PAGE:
Randall L. Gray

72BS, 75MA Service 2012

Randall L. Gray, 72BS, 75MA, is a steadfast advocate for people with disabilities, and someone who has brought compassion and understanding to his work as a national leader in rehabilitation and education.

A proud parent of a son with autism, Gray has drawn from his personal experiences to guide his decisions as president and chief executive officer of Marc Center, an Arizona-based rehabilitation agency and national model for excellence that annually serves more than 8,000 individuals throughout the state.

Gray's passion for championing children and adults with disabilities first took hold at Iowa. During his years at the UI, he received a bachelor's degree in psychology and a master's degree in rehabilitation while fulfilling a practicum experience at Goodwill Industries.

After graduation, Gray worked as a state rehabilitation counselor for the Arizona Department of Economic Security/Rehabilitation Services Administration and as an assistant instructor at Mesa Community College before becoming a residential group-home manager in 1976. He began working at Marc Center as a service coordinator that same year and spent the next three decades working his way to the organization's top management position.

At every turn, Gray demonstrated an unwavering commitment to protecting the rights of people with disabilities, and he has established innovative programs, educated the public, and campaigned for national policy changes to advance important and needed services.

Among his trailblazing contributions, he established one of the first integrated preschools in Arizona that served both typically developing children and those with disabilities—and he also created one of the first regionally and federally supported employment initiatives in the late 1970s. Gray is also a past chair of the Arizona Governor's Council on Developmental Disabilities and a 20-year member—and chair—of the Arizona Rehabilitation Advisory Committee.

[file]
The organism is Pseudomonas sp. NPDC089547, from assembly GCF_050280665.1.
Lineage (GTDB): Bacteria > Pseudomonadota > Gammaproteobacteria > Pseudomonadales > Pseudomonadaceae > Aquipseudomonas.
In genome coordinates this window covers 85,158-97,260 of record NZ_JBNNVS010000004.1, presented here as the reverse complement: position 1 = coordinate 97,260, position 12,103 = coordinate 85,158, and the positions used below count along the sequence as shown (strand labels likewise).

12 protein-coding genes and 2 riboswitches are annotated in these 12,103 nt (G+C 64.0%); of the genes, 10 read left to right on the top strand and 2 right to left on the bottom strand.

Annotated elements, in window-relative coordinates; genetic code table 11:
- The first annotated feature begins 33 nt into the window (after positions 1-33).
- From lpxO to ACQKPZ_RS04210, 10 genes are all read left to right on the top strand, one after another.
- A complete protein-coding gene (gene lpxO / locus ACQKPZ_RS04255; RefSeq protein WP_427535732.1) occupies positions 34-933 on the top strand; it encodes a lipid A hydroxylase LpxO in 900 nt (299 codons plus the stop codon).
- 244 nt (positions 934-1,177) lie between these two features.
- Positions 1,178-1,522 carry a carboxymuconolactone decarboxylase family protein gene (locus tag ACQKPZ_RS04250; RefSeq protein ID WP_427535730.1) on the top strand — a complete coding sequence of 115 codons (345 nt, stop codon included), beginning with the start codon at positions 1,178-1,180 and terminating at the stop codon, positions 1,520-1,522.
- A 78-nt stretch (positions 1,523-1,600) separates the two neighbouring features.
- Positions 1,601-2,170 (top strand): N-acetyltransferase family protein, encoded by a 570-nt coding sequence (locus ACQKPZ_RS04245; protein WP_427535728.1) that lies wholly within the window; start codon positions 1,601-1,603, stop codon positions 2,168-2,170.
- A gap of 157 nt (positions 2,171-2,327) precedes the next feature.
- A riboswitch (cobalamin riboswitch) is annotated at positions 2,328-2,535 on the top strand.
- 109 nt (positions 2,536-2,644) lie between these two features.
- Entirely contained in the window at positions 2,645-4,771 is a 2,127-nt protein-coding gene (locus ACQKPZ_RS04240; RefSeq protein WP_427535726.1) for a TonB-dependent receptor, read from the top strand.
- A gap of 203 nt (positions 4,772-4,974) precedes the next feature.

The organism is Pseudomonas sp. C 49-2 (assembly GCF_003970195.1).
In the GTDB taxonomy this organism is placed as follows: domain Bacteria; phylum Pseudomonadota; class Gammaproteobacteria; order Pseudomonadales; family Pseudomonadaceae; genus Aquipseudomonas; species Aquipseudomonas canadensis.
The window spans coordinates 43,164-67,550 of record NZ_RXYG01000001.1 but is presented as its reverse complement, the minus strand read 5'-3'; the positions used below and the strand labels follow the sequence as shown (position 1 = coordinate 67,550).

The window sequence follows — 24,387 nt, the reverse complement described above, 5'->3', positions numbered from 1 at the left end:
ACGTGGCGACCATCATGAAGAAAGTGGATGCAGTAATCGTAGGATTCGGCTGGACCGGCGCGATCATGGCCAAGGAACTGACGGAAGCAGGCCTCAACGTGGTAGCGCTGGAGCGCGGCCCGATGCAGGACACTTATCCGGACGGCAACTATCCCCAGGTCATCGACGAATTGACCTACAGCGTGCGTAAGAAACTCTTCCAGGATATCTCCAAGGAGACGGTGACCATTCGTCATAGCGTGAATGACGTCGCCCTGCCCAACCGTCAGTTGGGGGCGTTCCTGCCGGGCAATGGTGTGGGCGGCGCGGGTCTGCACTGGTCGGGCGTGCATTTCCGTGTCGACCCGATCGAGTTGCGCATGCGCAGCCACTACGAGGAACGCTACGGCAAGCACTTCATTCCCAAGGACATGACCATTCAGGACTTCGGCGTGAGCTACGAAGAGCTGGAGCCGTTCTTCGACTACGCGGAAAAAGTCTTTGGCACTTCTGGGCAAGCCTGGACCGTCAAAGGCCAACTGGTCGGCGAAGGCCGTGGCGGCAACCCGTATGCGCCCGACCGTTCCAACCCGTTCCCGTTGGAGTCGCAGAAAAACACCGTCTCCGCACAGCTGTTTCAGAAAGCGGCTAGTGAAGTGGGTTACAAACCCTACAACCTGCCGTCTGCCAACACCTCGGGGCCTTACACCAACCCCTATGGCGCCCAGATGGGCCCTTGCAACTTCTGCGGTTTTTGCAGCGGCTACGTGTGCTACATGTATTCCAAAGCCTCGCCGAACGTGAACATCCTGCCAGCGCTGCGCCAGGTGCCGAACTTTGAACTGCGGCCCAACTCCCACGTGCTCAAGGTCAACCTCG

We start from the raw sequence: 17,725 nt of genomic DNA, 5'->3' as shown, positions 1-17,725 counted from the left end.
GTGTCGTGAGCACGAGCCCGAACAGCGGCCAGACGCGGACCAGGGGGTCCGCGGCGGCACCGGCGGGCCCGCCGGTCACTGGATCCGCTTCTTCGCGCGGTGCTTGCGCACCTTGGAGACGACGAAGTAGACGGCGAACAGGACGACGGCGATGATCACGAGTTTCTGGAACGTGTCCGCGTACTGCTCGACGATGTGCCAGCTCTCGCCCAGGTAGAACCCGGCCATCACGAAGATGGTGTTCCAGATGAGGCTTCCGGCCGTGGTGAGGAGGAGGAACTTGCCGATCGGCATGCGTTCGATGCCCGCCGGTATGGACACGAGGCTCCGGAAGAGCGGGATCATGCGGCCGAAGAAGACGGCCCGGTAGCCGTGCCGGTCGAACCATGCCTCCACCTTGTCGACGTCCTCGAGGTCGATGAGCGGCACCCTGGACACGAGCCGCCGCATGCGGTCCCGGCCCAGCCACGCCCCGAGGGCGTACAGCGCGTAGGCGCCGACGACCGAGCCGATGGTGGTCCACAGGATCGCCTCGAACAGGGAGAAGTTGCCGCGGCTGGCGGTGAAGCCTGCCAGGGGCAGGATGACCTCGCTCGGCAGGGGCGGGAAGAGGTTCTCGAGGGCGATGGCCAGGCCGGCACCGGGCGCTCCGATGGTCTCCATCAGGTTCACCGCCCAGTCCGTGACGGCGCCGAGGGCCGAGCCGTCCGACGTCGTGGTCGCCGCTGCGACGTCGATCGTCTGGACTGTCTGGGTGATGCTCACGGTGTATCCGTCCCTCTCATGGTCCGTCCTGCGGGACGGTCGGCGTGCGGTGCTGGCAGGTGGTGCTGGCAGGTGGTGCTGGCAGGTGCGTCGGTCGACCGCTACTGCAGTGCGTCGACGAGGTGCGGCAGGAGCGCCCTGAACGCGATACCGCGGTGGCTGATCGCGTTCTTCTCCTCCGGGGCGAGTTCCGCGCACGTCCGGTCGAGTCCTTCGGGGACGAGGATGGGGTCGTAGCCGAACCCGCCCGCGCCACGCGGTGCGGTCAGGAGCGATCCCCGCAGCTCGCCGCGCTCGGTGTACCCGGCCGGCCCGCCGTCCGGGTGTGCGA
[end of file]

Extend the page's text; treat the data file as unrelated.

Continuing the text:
In addition, he has served for 20 years as a peer reviewer of federal grants that pertain to education, rehabilitation, and demonstration-research projects for the U.S. Department of Education and has advised more than 300 organizations, including Fortune 500 businesses. Gray also has testified before Congress on disability-related issues and led several national planning bodies and advocacy groups.

In 1992, Gray was selected as one of 20 Mary Switzer Scholars who would work to identify 21st-century initiatives for community rehabilitation programs. Also that year, the National Rehabilitation Association presented him with the Bell Greve Memorial Award in recognition of outstanding contributions. His many other accolades include a Distinguished Alumni Award from the University of Iowa Graduate Programs in Rehabilitation in 1999 and a 2006 Chairman's Award from the Arizona Association of Providers for People with Disabilities.

One of his colleagues, in summing up Gray's achievements, wrote, "Sir Wilfred Grenfell was quoted as saying, 'Real joy comes not from ease or riches or the praise of me, but from doing something worthwhile.' He must have known Randy."

Randall L. Gray has spent a professional lifetime "doing something worthwhile." His commitment to the rehabilitation and quality of life for people with disabilities has had a far-reaching effect on countless individuals.

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